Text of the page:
Among the objects of the invention are to provide a steering control system for such a vehicle which will ef fectively guide the vehicle along the guide path; which has a minimum degree of hunt; which will respond rapidly to variations in signal; and which utlizes a novel arrangement of sensing coils.

In the drawings:

FIG. 1 is a part sectional perspective view of an unmanned vehicle system embodying the invention.

FIG. 2 is a front elevational view of the vehicle With parts being broken away.

FIG. 3 is a fragmentary bottom plan view of the front portion of the vehicle.

FIG. 4 is a series of diagrams and a curve showing the relative relationship of the vehicle and guide path.

FIG. 5 is a partly diagrammatic view of the relationship of the sensors on the vehicle to the embedded wire in the floor.

ice

FIG. 6 is a series of curves showing the relationship of the sensors, guide wire and resultant signal in the sensors.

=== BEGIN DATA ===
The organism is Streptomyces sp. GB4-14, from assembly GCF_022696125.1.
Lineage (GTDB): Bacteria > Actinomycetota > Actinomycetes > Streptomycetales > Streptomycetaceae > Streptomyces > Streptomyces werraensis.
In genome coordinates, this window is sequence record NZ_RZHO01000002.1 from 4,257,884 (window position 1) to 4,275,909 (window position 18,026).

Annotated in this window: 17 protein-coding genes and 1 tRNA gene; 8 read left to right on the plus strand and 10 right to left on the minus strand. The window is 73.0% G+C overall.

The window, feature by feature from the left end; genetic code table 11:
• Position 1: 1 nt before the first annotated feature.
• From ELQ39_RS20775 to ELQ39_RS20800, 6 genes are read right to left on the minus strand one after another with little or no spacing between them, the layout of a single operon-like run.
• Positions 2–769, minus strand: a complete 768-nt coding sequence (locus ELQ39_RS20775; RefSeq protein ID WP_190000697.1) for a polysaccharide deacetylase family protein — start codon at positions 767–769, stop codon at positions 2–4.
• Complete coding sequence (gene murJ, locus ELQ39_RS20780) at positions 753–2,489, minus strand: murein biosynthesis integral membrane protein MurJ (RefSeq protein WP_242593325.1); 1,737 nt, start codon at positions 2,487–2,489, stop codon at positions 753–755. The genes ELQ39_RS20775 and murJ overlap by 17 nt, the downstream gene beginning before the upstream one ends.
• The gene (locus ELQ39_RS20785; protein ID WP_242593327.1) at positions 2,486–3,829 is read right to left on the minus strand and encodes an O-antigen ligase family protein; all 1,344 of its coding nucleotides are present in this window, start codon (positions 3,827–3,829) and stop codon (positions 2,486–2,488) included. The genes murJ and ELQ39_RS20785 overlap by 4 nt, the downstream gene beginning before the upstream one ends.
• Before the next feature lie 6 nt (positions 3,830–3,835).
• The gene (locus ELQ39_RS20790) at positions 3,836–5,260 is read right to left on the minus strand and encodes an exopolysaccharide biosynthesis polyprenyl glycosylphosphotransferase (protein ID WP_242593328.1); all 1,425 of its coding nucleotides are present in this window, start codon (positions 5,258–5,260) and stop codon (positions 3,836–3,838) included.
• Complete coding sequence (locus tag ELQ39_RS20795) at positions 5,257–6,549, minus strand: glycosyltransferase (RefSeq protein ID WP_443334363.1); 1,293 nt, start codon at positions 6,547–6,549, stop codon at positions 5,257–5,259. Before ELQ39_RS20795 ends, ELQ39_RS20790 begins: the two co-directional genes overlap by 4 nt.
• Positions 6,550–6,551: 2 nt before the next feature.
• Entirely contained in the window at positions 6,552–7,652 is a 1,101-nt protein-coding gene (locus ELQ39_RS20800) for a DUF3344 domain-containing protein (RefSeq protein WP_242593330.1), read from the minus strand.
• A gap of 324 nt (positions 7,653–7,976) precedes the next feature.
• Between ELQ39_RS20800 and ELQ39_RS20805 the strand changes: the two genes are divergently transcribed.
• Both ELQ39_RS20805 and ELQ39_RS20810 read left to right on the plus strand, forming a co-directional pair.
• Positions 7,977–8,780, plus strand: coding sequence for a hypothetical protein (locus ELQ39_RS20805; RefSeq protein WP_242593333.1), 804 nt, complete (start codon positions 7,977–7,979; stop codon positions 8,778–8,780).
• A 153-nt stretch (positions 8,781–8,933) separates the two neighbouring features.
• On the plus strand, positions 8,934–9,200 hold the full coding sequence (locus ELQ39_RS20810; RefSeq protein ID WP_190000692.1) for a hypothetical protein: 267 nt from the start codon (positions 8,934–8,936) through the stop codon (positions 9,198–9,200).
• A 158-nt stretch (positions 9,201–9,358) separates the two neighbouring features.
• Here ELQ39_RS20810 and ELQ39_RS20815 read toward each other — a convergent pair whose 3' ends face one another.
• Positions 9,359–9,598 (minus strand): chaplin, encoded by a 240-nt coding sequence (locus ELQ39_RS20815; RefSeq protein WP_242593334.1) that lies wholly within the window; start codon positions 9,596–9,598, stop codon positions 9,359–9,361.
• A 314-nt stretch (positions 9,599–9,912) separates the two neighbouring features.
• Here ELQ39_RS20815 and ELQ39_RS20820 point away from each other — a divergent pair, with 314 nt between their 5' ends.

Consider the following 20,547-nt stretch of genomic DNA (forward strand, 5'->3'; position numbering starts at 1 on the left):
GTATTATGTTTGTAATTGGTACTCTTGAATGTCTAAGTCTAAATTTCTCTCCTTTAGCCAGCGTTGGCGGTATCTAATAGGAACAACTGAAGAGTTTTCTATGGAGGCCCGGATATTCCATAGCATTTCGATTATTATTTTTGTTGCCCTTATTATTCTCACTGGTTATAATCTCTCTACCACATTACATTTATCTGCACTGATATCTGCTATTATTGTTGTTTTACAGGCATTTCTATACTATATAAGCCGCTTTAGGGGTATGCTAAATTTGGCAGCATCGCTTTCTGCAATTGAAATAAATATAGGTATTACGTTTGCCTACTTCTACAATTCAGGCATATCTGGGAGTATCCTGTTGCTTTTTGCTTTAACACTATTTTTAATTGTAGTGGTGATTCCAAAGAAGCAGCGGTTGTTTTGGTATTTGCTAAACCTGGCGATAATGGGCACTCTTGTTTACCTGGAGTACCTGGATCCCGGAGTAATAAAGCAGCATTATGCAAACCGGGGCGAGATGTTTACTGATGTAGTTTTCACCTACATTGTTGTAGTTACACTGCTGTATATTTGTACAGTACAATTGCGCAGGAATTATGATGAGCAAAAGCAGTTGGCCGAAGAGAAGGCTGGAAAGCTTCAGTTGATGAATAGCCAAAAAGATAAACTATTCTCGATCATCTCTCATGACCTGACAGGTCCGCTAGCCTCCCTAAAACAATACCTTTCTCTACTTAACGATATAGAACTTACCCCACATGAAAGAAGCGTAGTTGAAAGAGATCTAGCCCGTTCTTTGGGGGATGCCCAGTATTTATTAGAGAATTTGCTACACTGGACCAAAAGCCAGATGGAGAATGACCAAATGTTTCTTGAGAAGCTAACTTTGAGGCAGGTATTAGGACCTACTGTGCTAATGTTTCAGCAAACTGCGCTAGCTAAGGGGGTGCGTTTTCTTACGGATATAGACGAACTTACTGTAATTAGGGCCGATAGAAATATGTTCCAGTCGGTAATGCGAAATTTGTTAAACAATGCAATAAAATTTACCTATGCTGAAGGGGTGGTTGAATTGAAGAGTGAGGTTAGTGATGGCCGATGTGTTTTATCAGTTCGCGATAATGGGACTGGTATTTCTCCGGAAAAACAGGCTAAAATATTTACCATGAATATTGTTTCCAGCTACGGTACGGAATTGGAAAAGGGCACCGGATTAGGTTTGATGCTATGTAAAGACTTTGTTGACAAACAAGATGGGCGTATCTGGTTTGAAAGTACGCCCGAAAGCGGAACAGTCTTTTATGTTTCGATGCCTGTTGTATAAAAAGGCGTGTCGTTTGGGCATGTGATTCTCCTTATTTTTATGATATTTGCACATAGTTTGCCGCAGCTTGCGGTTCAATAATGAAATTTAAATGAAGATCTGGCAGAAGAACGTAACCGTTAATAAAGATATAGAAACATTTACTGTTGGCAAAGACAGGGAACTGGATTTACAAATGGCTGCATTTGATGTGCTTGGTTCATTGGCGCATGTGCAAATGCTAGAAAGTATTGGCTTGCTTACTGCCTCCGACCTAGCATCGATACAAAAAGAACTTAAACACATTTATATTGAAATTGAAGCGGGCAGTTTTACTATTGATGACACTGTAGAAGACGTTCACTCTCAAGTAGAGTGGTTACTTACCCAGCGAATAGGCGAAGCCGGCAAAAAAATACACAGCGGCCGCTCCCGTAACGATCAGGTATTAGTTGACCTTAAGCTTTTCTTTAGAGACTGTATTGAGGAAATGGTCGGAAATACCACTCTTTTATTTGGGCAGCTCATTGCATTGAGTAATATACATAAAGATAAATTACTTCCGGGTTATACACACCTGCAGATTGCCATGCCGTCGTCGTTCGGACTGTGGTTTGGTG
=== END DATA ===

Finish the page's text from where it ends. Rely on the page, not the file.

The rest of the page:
FIG. 7 is a schematic wiring diagram of the steering control system.

FIG. 8 is a series of pulse diagrams showing the relationship of the steering motor drive signals to the error signal.

GENERAL DESCRIPTION Referring to FIG. 1, the invention relates to a vehicle or tractor T which is of the unmanned or driverless type and comprises rear wheels 10 driven by a motor 11 and a front dirigible type steering wheel 13. Steering motor 14 is operable to rotate the wheel to the right or to the left to guide the wheel and, in turn, the vehicle T along the guide path 15 defined by a wire embedded in the ground and energized, for example, by a high frequency alternating current on the order of 2 kHz. A tachometer C also is driven by the motor 14.

As further shown in FIG. 2, steering motor 14 drives the steerable wheel 13 through a transmission 16. The steerable wheels 13 are mounted on a frame 17 that also supports steering sensors 18 on opposite sides of the steering wheels 13. It can be appreciated that one or more steering wheels can be provided.